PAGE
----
Waterton Polymer Products USA et al v. Edizone

Filing 228

MEMORANDUM DECISION and ORDER (SEALED) granting 177 Sealed Motion for Injunctive Relief (Renewed); granting 179 Motion for Prejudgment and Post-Judgment Interest; denying 180 Motion for Attorney Fees; denying 185 Sealed Mo tion for Entry of Judgment as a Matter of Law; denying 186 Sealed Motion for Remittitur or, Alternatively, for a New Trial; denying 227 Motion to Stay. Signed by Judge Ted Stewart on 3/16/2015. (blh) Modified by unsealing on 3/16/2015 (blh).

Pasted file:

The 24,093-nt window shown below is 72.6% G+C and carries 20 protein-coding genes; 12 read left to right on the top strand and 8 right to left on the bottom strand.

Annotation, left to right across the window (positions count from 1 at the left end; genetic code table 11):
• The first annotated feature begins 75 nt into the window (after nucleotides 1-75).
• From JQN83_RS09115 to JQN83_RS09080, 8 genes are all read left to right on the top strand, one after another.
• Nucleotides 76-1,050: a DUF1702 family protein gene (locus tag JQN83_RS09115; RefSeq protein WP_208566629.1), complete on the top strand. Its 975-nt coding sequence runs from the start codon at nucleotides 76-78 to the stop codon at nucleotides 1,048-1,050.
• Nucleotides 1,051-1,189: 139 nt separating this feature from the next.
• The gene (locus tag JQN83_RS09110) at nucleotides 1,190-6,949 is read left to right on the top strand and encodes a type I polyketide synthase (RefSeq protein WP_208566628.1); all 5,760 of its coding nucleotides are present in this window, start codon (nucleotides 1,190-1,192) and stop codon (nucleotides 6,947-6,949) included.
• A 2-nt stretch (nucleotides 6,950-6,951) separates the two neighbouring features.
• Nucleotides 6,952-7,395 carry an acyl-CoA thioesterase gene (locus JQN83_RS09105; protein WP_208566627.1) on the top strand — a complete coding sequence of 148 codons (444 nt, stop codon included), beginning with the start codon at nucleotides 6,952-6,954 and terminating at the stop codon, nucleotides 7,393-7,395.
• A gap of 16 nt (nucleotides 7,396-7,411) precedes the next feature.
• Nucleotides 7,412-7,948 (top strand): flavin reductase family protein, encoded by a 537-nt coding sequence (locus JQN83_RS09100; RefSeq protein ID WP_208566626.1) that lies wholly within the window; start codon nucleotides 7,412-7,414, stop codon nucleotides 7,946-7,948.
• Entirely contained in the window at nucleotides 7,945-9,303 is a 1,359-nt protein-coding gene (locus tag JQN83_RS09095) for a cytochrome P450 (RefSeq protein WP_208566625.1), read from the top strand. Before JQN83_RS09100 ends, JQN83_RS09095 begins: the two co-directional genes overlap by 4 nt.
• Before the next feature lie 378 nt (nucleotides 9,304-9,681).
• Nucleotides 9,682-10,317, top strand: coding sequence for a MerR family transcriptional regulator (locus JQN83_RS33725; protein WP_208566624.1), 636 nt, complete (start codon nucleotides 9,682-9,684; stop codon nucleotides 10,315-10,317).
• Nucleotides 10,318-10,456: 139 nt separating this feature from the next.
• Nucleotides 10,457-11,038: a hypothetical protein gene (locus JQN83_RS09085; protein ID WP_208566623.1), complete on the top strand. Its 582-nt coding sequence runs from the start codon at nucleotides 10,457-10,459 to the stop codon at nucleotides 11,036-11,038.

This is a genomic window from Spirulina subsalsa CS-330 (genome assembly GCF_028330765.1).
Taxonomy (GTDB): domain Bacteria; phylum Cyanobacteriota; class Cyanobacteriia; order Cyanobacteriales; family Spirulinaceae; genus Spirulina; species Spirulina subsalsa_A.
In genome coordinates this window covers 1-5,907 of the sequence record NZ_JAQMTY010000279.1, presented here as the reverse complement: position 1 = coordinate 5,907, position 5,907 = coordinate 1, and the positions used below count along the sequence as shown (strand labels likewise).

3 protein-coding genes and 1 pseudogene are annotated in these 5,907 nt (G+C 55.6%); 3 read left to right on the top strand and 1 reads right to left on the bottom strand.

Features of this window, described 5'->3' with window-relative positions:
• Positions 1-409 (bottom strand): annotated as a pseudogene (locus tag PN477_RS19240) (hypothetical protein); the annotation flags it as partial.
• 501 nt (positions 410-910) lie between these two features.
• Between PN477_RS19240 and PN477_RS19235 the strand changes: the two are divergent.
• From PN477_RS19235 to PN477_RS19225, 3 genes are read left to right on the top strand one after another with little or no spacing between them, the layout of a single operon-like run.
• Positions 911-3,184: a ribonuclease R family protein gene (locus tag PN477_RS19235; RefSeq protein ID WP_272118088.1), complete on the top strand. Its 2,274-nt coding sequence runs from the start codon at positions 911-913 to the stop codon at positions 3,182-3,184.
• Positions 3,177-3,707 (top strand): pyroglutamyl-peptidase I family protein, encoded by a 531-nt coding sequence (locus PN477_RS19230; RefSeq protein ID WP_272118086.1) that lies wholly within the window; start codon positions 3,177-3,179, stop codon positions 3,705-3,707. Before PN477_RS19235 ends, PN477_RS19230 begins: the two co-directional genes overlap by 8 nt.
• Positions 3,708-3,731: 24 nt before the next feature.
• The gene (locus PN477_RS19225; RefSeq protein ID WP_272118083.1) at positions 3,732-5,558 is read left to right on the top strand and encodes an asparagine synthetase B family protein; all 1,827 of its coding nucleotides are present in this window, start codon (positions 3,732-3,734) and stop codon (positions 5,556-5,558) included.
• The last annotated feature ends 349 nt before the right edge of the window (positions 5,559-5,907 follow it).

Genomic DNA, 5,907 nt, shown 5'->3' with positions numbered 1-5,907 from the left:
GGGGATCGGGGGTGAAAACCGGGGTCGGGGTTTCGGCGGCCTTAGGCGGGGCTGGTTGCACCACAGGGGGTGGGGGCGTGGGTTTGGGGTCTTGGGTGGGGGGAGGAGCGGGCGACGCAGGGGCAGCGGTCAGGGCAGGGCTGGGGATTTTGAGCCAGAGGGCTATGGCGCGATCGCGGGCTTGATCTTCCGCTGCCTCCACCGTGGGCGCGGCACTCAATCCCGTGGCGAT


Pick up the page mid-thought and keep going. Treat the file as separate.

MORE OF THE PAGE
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IN THE UNITED STATES DISTRICT COURT FOR THE DISTRICT OF UTAH WATERTON POLYMER PRODUCTS USA, LLC; WATERTON POLYMER PRODUCTS, LTD., MEMORANDUM DECISION AND ORDER ON POST-TRIAL MOTIONS Plaintiffs, v. Case No. 2:12-CV-17 TS EDIZONE, LLC, District Judge Ted Stewart Defendant. This matter is before the Court on the following post-trial motions: Plaintiffs’ Rule 50(b) Motion for Entry of Judgment as a Matter of Law; Plaintiffs’ Motion for Remittitur or, Alternatively, for a New Trial Under Rule 59(a); Defendant’s Motion for Prejudgment and PostJudgment Interest; Defendant’s Motion for a Ruling that this Case is “Exceptional” for the Purpose of Awarding Attorney’s Fees; Defendant’s Renewed Motion for Injunctive Relief; and Plaintiffs’ Motion to Stay. For the reasons discussed below, the Court will deny Plaintiffs’ Motions, deny Defendant’s Motion for Attorney’s Fees, and grant Defendant’s request for prejudgment and post-judgment interest and for injunctive relief. I. BACKGROUND Plaintiffs filed this action seeking declaratory judgment that certain of their products do not infringe Defendant’s US Patent No. 5,749,111 (the “‘111 patent”) and US Patent No. 6,026,527 (the “‘527 patent”). Defendant filed a counterclaim, asserting claims of infringement. 1 The Court completed claim construction on December 20, 2013, largely adopting the claim construction proposed by Defendant. Thereafter, Plaintiffs sought to add a claim of invalidity, which request the Court denied on April 14, 2014. On May 13, 2014, the Court entered summary judgment in favor of Defendant, finding that certain of Plaintiffs’ products infringed the relevant claims of the patents-in-suit. Defendant then sought entry of judgment, seeking injunctive relief, damages, and interest. The Court denied Defendant’s Motion without prejudice on September 30, 2014, and the case proceeded to trial. A four-day jury trial was held from November 17, 2014, to November 20, 2014. At the conclusion of the trial, the jury awarded Defendant $625,000 in damages. II. DISCUSSION A. RULE 50(b) MOTION Under Federal Rule of Civil Procedure 50, a court should render judgment as a matter of law when a party “has been fully heard on an issue during a jury trial and the court finds that a reasonable jury would not have a legally sufficient evidentiary basis to find for the party on that issue.” 1 A party that has made a motion for judgment as a matter of law under Rule 50(a) prior to a jury verdict may renew that motion under Rule 50(b) after judgment is rendered. “In [considering a motion for judgment as a matter of law], the court must draw all reasonable inferences in favor of the nonmoving party, and it may not make credibility determinations or weigh the evidence.” 2 “Credibility determinations, the weighing of the 1 Fed. R. Civ. P. 50(a)(1). 2 Lytle v. Household Mfg., Inc., 494 U.S. 545, 554–55 (1990). 2 evidence, and the drawing of legitimate inferences from the facts are jury functions, not those of a judge.” 3 The Tenth Circuit has made it clear that judgment as a matter of law is to be “cautiously and sparingly granted,” 4 and is only appropriate when there is no way to legally justify a jury verdict. Judgment as a matter of law is appropriate only “[i]f there is no legally sufficient evidentiary basis . . . with respect to a claim or defense . . . under the controlling law,” 5 or if “the evidence points but one way and is susceptible to no reasonable inferences which may support the opposing party’s position.” 6 “Judgment as a matter of law is improper unless the evidence so overwhelmingly favors the moving party as to permit no other rational conclusion.” 7 Plaintiffs argue that they are entitled to judgment as a matter of law because the jury’s verdict is unsupported and excessive, and bears no relation to the Georgia-Pacific factors. 8 Plaintiffs make three primary arguments: (1) Defendant relied on distinct and largely irrelevant third-party licenses and failed to acknowledge and account for the differences between those licenses and the hypothetical negotiation at issue; (2) Defendant failed to provide any quantification for Plaintiffs’ marketing and promotional activities; and (3) the testimony of Mr. Tony Pearce concerning the value of the patents-in-suit was submitted in error. This final argument is addressed in more detail below in relation to Plaintiffs’ Motion for Remittitur or, in 3 Anderson v. Liberty Lobby, Inc., 477 U.S. 242, 255 (1986). 4 Weese v. Schukman, 98 F.3d 542, 547 (10th Cir. 1996). 5 Baty v. Willamette Indus., Inc., 172 F.3d 1232, 1241 (10th Cir. 1999) (quoting Fed. R. Civ. P. 50). 6 Finley v. United States, 82 F.3d 966, 968 (10th Cir. 1996). 7 Shaw v. AAA Eng’g & Drafting, 213 F.3d 519, 529 (10th Cir. 2000). 8 Georgia-Pacific Corp. v. U.S. Plywood Corp., 318 F. Supp. 1116, 1120 (S.D.N.Y. 1970). 3 the Alternative, for a New Trial. Therefore, the Court will limit its discussion to Plaintiffs’ first two arguments. Plaintiffs first take issue with Defendant’s reliance on various license agreements, arguing that they “are fundamentally dissimilar from the hypothetical negotiation the jury was charged with considering.” 9 The Court dealt with this issue in denying Plaintiffs’ Motion in Limine to Preclude Evidence or Argument Regarding Minimum Royalty Provisions. There, the Court held that the license agreements were sufficiently similar and thus could be admitted. 10 Plaintiff has provided little in the way of argument that is different from what was previously submitted. Plaintiffs are certainly correct in arguing that there were differences between the license agreements and the hypothetical license at issue. However, the Federal Circuit has recognized that prior licenses “are almost never perfectly analogous to the infringement action” and “the fact that a license is not perfectly analogous generally goes to the weight of the evidence, not its admissibility.” 11 “Testimony relying on licenses must account for such distinguishing facts when invoking them to value the patented invention.” 12 In this case, the differences between the license agreements and the hypothetical license were fully vetted during trial and those issues were clearly presented to the jury for its consideration. Even considering these differences, the jury entered a verdict in favor of Defendant and Plaintiffs have failed to show that this was erroneous. 9 Docket No. 185, at 9. 10 Docket No. 128. 11 Ericsson, Inc. v. D-Link Sys., Inc., 773 F.3d 1201, 1227 (Fed. Cir. 2014). 12 Id. 4 Plaintiffs further argue that the minimum royalty provisions in those agreements are dissimilar to the facts of this case because those license agreements countenanced active sales on the part of the licensee. This argument, however, ignores the fact that the hypothetical negotiation takes place at the time the infringement began and that both the patent owner and infringer were willing to enter into an agreement. It is illogical to believe that an infringer would agree to enter into a license agreement, paying money to license a patented technology, only to then avoid capitalizing on that agreement. Moreover, the minimum royalties in the license agreements are relevant to show what others were willing to pay to license the patents-in-suit, regardless of actual sales. Thus, the Court must reject this argument. Plaintiffs next argue that Defendant failed to provide the jury with a valuation of Plaintiffs’ alleged offers to sell and/or marketing activities. Plaintiffs, however, fail to point to anything that would require such evidence. Rather, the evidence of Plaintiffs’ marketing activities was relevant to a number of the Georgia-Pacific factors, including, but not limited to, the extent Plaintiffs made use of the invention and the value of that use. The jury was properly instructed that it could consider such things in making its determination of a reasonable royalty. Plaintiffs conclude by arguing that the jury’s verdict is unsupported by the evidence. Plaintiffs focus on the limited infringing sales that were made, arguing that a reasonable royalty should be no higher than the profits they earned. While evidence of Plaintiffs’ profits is relevant to the hypothetical negotiation inquiry, it is not the only evidence to be considered. 13 Plaintiffs’ attempt to cap the reasonable royalty at their profits is erroneous. “That treatment incorrectly 13 Aqua Shield v. Inter Pool Cover Team, 774 F.3d 766, 770 (Fed. Cir. 2014). 5 replaces the hypothetical inquiry into what the parties would have anticipated, looking forward when negotiating, with a backward-looking inquiry into what turned out to have happened.” 14 Based on the above, Plaintiffs have failed to demonstrate that they are entitled to judgment as a matter of law. Therefore, this Motion will be denied. B. MOTION FOR REMITTITUR OR, ALTERNATIVELY, FOR A NEW TRIAL Plaintiffs seek remittitur or, alternatively, a new trial, arguing that the jury’s damage award was excessive. “[A]bsent an award so excessive as to shock the judicial conscience and to raise an irresistible inference that passion, prejudice, corruption or other improper cause invaded the trial, the jury’s determination of the damages is considered inviolate.” 15 “[A] verdict will not be set aside on this basis unless it is so plainly excessive as to suggest that it was the product of such passion or prejudice on the part of the jury.” 16 Rule 59(a)(1)(A) provides that a new trial may be granted “after a jury trial, for any reason for which a new trial has heretofore been granted in an action at law in federal court.” 17 The Tenth Circuit has stated that “[a] motion for new trial on the grounds that the jury verdict is against the weight of the evidence . . . involve[s] the discretion of the trial court . . . . The inquiry focuses on whether the verdict is clearly, decidedly or overwhelmingly against the weight of the evidence.” 18 14 Id. at 772. 15 Malandris v. Merrill Lynch, Pierce, Fenner & Smith, Inc., 703 F.2d 1152, 1168 (10th Cir. 1981). 16 Id. 17 Fed. R. Civ. P. 59(a)(1)(A). 18 Black v. Heib’s Enters., Inc., 805 F.2d 360, 363 (10th Cir. 1986). 6 Plaintiffs argue that there are three reasons why the verdict is unsustainable. First, Plaintiffs argue that Tony Pearce was permitted to offer improper, irrelevant, and prejudicial testimony regarding the value of the patented invention. Second, the verdict is excessive in light of the evidence. Third, there were errors in the Special Verdict Form. Plaintiffs’ first argument concerns the testimony of Tony Pearce, the inventor of the patented invention. Specifically, Plaintiffs complain that Mr. Pearce was permitted to testify as to the value of the patented invention. The Court disagrees that Mr. Pearce’s testimony was improper. However, even accepting Plaintiffs’ argument that this testimony was erroneously admitted, Plaintiffs have failed to demonstrate that the admission of such testimony necessitates a new trial. Plaintiffs’ second argument asserts that the jury’s damage award was excessive. As set forth above, a verdict will not be set aside unless it was so excessive that it shocks the judicial conscience and suggests that it was the product of passion or prejudice on the part of the jury. The verdict here is not so excessive as to necessitate it being set aside. Plaintiffs’ final argument takes issue with the verdict form. Plaintiffs argue that the jury should have been instructed to determine a royalty rate and apply that rate to the sales Plaintiffs made. Without this, Plaintiffs argue, “the form of verdict given invited the jury to simply set for an award, with no indication as to how that award was determined. As such, it does not comply with governing authority, potentially invites error, and would not allow for a post-trial determination of the sustainability of any such award.” 19 19 Docket No. 186, at 9. 7 Plaintiffs’ argument is unconvincing. Plaintiffs fail to account for the significant instruction the jury was given as to how to determine a reasonable royalty. While Plaintiffs may have wanted more in the verdict form, Plaintiffs have failed to demonstrate how the alleged deficiencies in the verdict form warrant a new trial. Moreover, as discussed above, while Plaintiffs’ prior sales are relevant in determining a reasonable royalty, they are not the only evidence the jury may consider in determining a reasonable royalty. Therefore, the Court will deny Plaintiffs’ Motion. C. MOTION FOR PREJUDGMENT AND POST-JUDGMENT INTEREST Defendant seeks prejudgment interest using Utah’s statutory rate of 10% and seeks post- judgment interest under 28 U.S.C. § 1961(a). 35 U.S.C. § 284 states, in pertinent part: “Upon finding for the claimant the court shall award the claimant damages adequate to compensate for the infringement, but in no event less than a reasonable royalty for the use made of the invention by the infringer, together with interest and costs as fixed by the court.” 20 The Supreme Court has held that, under § 284, “prejudgment interest should ordinarily be awarded” “absent some justification for withholding such an award.” 21 However, § 284 does not require “the award of prejudgment interest whenever infringement is found.” 22 The Court retains some measure of discretion. 23 The purpose of prejudgment interest is “to ensure that the patent owner is placed in as good a position as he would have been had the infringer entered into a reasonable royalty 20 35 U.S.C. § 284. 21 Gen. Motors Corp. v. Devex Corp., 461 U.S. 648, 655, 657 (1983). 22 Id. at 656. 23 Id. at 656–57. 8 agreement.” 24 “The rate of prejudgment interest and whether it should be compounded or uncompounded are matters left largely to the discretion of the district court.” 25 In exercising this discretion, however, the Court must keep in mind the purpose of awarding prejudgment interest. 26 Plaintiffs argue that Defendant’s request should be denied because: (1) the verdict is excessive and is not supported by the evidence; and (2) Defendant’s method for calculating prejudgment interest is improper and would result in overcompensation. Plaintiffs’ first argument relates to the arguments raised in their Rule 50(b) and Rule 59 Motions. For the same reasons set forth above, the Court rejects this argument. Plaintiffs next argue that Defendant’s method for calculating prejudgment interest is improper. Defendant has proposed that prejudgment interest be calculated beginning on April 15, 2011, which is the date of the first infringing sale in the United States. Plaintiffs argue that there is no support for the argument that the entire verdict would have become due on this date. Because interest should be calculated “from the time that the royalty payments would have been received,” 27 Plaintiffs argue that there is no sound basis for the Court to calculate prejudgment interest. This argument is based on Plaintiffs’ assertion that the only proper way to calculate damages is to tie those damages to its infringing sales. However, as has been discussed, this is not the only way to calculate a reasonable royalty. 24 Id. at 655. 25 Bio-Rad Labs., Inc. v. Nicolet Instrument Corp., 807 F.2d 964, 969 (Fed. Cir. 1986). 26 Id. 27 Gen. Motors, 461 U.S. at 655–56. 9 Plaintiffs are correct that the verdict form does not clearly delineate how the jury reached their verdict and the jury could have reached a supportable verdict in a number of different ways. Defendant has provided a reasonable basis for calculating prejudgment interest based on that verdict. While Plaintiffs have lodged various complaints about that method, they have offered no alternative. Having carefully considered the arguments, the Court finds that Defendant’s proposed methodology will ensure that Defendant is placed in as good a position as it would have been had Plaintiffs entered into a reasonable royalty agreement. Therefore, the Court will impose prejudgment interest at a rate of 10% per annum beginning April 15, 2011, along with post-judgment interest at the statutory rate. D. MOTION FOR ATTORNEY’S FEES 35 U.S.C. § 285 provides that “[t]he court in exceptional cases may award reasonable attorney fees to the prevailing party.” 28 The Supreme Court has recently held “that an ‘exceptional’ case is simply one that stands out from others with respect to the substantive strength of a party’s litigating position (considering both the governing law and the facts of the case) or the unreasonable manner in which the case was litigated.” 29 This Court is to “determine whether a case is ‘exceptional’ in the case-by-case exercise of [its] discretion, considering the totality of the circumstances.” 30 Defendant asserts that it should be awarded attorney’s fees because this is an exceptional case. In support, Defendant argues that Plaintiffs’ case was substantively weak because: (1) there was no objectively reasonable belief that the patents-in-suit could not be infringed because 28 35 U.S.C. § 285. 29 Octane Fitness, LLC v. ICON Health & Fitness, Inc., 134 S.Ct. 1749, 1756 (2014). 30 Id. 10 they were invalid; (2) there was no objectively reasonable belief that Plaintiffs’ gel matrix products did not infringe the patents-in-suit; and (3) Plaintiffs acted in bad faith when it argued in opposition to summary judgment that its products did not exhibit buckling. Defendant also argues that Plaintiffs’ manner of litigating this case was unreasonable because they continually presented a moving target. In particular, Defendant takes issue with Plaintiffs’ belated attempt to raise invalidity as a defense and Plaintiffs’ recent request for reexamination. 1. Substantive Strength of a Party’s Litigation Position Defendant first argues that Plaintiffs had a substantively weak litigation position because the defense of patent invalidity was not initially raised and, as will be discussed below, Plaintiffs were not ultimately permitted to raise this issue. However, Defendant has failed to explain how not raising a defense at the outset equates with a party’s litigation position being substantively weak. As Plaintiffs explain, they initially focused their efforts on claim construction and noninfringement. Though Plaintiffs later sought to raise the issue of invalidity, their failure to do so initially does not make this case exceptional. Defendant next argues that Plaintiffs’ argument concerning non-infringement was unreasonable, especially in light of the Court’s ruling on claim construction. However, Plaintiffs have presented evidence that they sought and received, and ultimately relied upon, the opinion of counsel that their products did not infringe the patents-in-suit. While the Court ultimately disagreed, it was not objectively unreasonable for Plaintiffs to rely on the opinion of counsel in asserting that their products did not infringe. Finally, Defendant asserts that Plaintiffs’ argument that its products did not exhibit “buckling” was unreasonable in light of Plaintiffs’ own literature suggesting that their products 11 did, in fact, buckle. While a closer call than the other arguments, a careful review of the briefing on Defendant’s Motion for Summary Judgment shows that Plaintiffs were merely forcing Defendant to carry their burden of demonstrating that they were entitled to judgment as a matter of law. Plaintiffs presented a declaration from an expert stating that certain testing would be required to determine whether Plaintiffs’ products buckled. Plaintiffs’ reliance on his opinion was not unreasonable. Further, though Plaintiffs’ own brochure seems to demonstrate buckling—a fact relied upon by the Court in reaching its conclusion on summary judgment—this brochure was not dispositive and Plaintiffs were reasonable in contesting whether Defendant was entitled to summary judgment. 2. Unreasonable Manner in Which the Case was Litigated Defendant also seeks attorney’s fees based on the unreasonable manner in which this case was litigated. Defendant first argues that Plaintiffs’ late attempt to raise invalidity as a defense was in bad faith and demonstrates unreasonable conduct. The facts and circumstances surrounding Plaintiffs’ attempt to bring an invalidity claim are set out in the Court’s Memorandum Decision and Order Denying Plaintiffs’ Motion for Leave to File Amended Complaint. 31 The Court denied Plaintiffs’ request to raise a claim of invalidity, finding that Plaintiffs delayed in filing their Motion, that Defendant would be prejudiced, and that Plaintiffs acted in bad faith. It is true that the Court denied Plaintiffs’ Motion for Leave to File Amended Complaint and precluded Plaintiffs from asserting an invalidity defense. However, the fact that Plaintiffs brought such a Motion does not demonstrate that this case stands out from others with respect to 31 Docket No. 59. 12 the unreasonable manner in which the case was litigated. While the parties appeared to have agreed at the outset of this litigation that invalidity would not be an issue in this case, Plaintiffs’ failure to obtain a successful ruling on claim construction prompted a change of strategy. This is not uncommon. Moreover, the Court denied Plaintiffs’ request to raise an invalidity defense. Thus, Defendant cannot realistically complain that they have been adversely affected by Plaintiffs’ unsuccessful attempt to raise invalidity as a defense. Defendant’s final argument is that this case is exceptional because, shortly before trial, Mr. Wood sought reexamination of the claims that were found to be infringed. Defendant argues that, had it known that Plaintiffs would challenge the validity of those claims, it would have asserted other claims. The fact that Plaintiffs sought reexamination is not enough on its own to make this case exceptional. However, the circumstances surrounding the reexamination are questionable and are a good representation of Plaintiffs’ attempts to avoid final judgment. But even considering the history of this case, this action alone does not make this case exceptional. Therefore, the Court will deny Defendant’s request for attorney’s fees. E. RENEWED MOTION FOR INJUNCTIVE RELIEF Defendant seeks a permanent injunction. The Court previously denied Defendant’s request for injunctive relief, but did so without prejudice to Defendant reasserting that request after trial. The Supreme Court has stated that, to be entitled to a permanent injunction, a plaintiff must demonstrate: (1) it has suffered an irreparable injury; (2) remedies available at law, such as monetary damages, are inadequate to compensate for that injury; (3) considering the 13 balance of hardships between the plaintiff and defendant, a remedy in equity is warranted; and (4) the public interest would not be disserved by a permanent injunction. 32 1. Irreparable Injury and Lack of Adequate Remedy at Law As it did previously, the Court will address the first two factors together. 33 Having considered the evidence presented, both in Defendant’s previous Motion and at trial, the Court finds that Defendant has proven that it will suffer irreparable injury that cannot be adequately remedied absent the issuance of an injunction. Specifically, Defendant has shown that, absent an injunction, its relationships with its licensees will be disrupted and Defendant will not receive the benefits it would have otherwise received from its alliance partners, including, but not limited to, the loss of royalty payments and loss of market share. In addition, Defendant has produced evidence that at least one of its licensees may bring suit against it should Plaintiffs be granted a compulsory license. 34 Should this suit be successful, Defendant could be forced to return prior royalty payments and could lose the right to future royalties. In addition, any such suit would undoubtedly result in legal fees and costs that would be difficult to measure. Finally, Defendant has presented evidence that it will be forced to change its business model should an injunction not issue. As was discussed at length during the trial, Defendant’s licensing model is based on exclusivity. Should it lose the ability to provide exclusive licenses, Defendant will suffer the above-described damages and may be forced to find other partners or create and sell product themselves. This could be especially difficult given the little life left on the patents. 32 eBay Inc. v. MercExchange, L.L.C., 547 U.S. 388, 391 (2006). 33 Acumed LLC v. Stryker Corp., 551 F.3d 1323, 1327 (Fed. Cir. 2008). 34 Though not specifically discussed, allowing Plaintiffs to obtain a compulsory license could result in Defendant being in violation of the court order that resolved its prior dispute with ACTI. 14 Plaintiffs argue that Defendant has failed to show that Defendant will suffer irreparable injury or that the remedies available at law are inadequate. Plaintiffs argue that most of the harm will be suffered by Defendant’s licensees, not Defendant itself. The Court disagrees. While Defendant has presented evidence that its licensees will suffer if an injunction is not issued, it has also presented evidence of its own irreparable harm. Plaintiffs also argue that Defendant’s evidence of harm is merely speculative. Again, the Court must disagree. The fact that the harm Defendant will suffer is contingent on certain events occurring does not make it speculative. The Court finds that Defendant has presented evidence that it faces real and substantial harm if an injunction is not issued. Plaintiffs’ final argument is that Defendant has failed to demonstrate the absence of an adequate remedy at law. Plaintiffs point to Defendant’s consistent policy of licensing its patents. Defendant’s policy of licensing its patents is a factor for the Court to consider in determining whether an injunction is appropriate. However, the fact that Defendant licenses its patents is not dispositive. Moreover, this argument fails to recognize the importance exclusivity plays in Defendant’s business model and that allowing Plaintiff to obtain a compulsory license drastically interferes with this model. Based on the evidence presented, the Court finds that Defendant has shown that it will suffer irreparable injury that cannot be remedied at law unless an injunction issues. 2. Balance of Hardships Plaintiffs do not argue that they would suffer harm if an injunction were to issue, nor is there evidence from which the Court could find that Plaintiffs would suffer hardship. As discussed in its previous Order, Plaintiffs would be permitted to continue selling its gel matrix 15 products outside the United States and would be allowed to sell its non-infringing products. Therefore, this factor weighs in favor of the issuance of an injunction. 3. Public Interest “[T]he touchstone of the public interest factor is whether an injunction, both in scope and effect, strikes a workable balance between protecting the patentee’s rights and protecting the public from the injunction’s adverse effects.” 35 In this matter, the public interest would not be disserved by the issuance of an injunction. Therefore, this factor too supports injunctive relief. Thus, the Court will enjoin Plaintiffs from future infringement. III. CONCLUSION It is therefore ORDERED that Plaintiffs’ Rule 50(b) Motion for Entry of Judgment as a Matter of Law (Docket No. 185) is DENIED. It is further ORDERED that Plaintiffs’ Motion for Remittitur or, Alternatively, for a New Trial Under Rule 59(a) (Docket No. 186) is DENIED. It is further ORDERED that Defendant’s Motion for Prejudgment and Post-Judgment Interest (Docket No. 179) is GRANTED. It is further ORDERED that Defendant’s Motion for a Ruling that this Case is “Exceptional” for the Purpose of Awarding Attorney’s Fees (Docket No. 180) is DENIED. It is further ORDERED that Defendant’s Renewed Motion for Injunctive Relief (Docket No. 177) is GRANTED. It is further ORDERED that Plaintiffs’ Motion to Stay (Docket No. 227) is DENIED. 35 i4i Ltd. P’ship v. Microsoft Corp., 598 F.3d 831, 865 (Fed. Cir. 2010). 16 Defendant is directed to submit a proposed form of judgment in accordance with this Order within fourteen (14) days. Any objections must be filed within fourteen (14) days thereafter. The hearing set for March 31, 2015, is STRICKEN. DATED this 16th day of March, 2015. BY THE COURT: Ted Stewart United States District Judge 17 United States District Court for the District of Utah March 16, 2015 ******MAILING CERTIFICATE OF THE CLERK****** RE: Waterton Polymer Products USA et al v. Edizone 2:12-cv-00017-TS Donald L. Dalton DALTON & KELLEY PLC PO BOX 58084 SALT LAKE CITY, UT 84158 Kristine E. Johnson PARSONS BEHLE & LATIMER (UT) 201 S MAIN ST STE 1800 PO BOX 45898 SALT LAKE CITY, UT 84145-0898 Casey K. McGarvey EdiZONE LLC 123 E 200 N ALPINE, UT 84004 John N. Zarian PARSONS BEHLE & LATIMER 800 W MAIN ST STE 1300 BOISE, ID 83702 Becky L. Harris, Deputy Clerk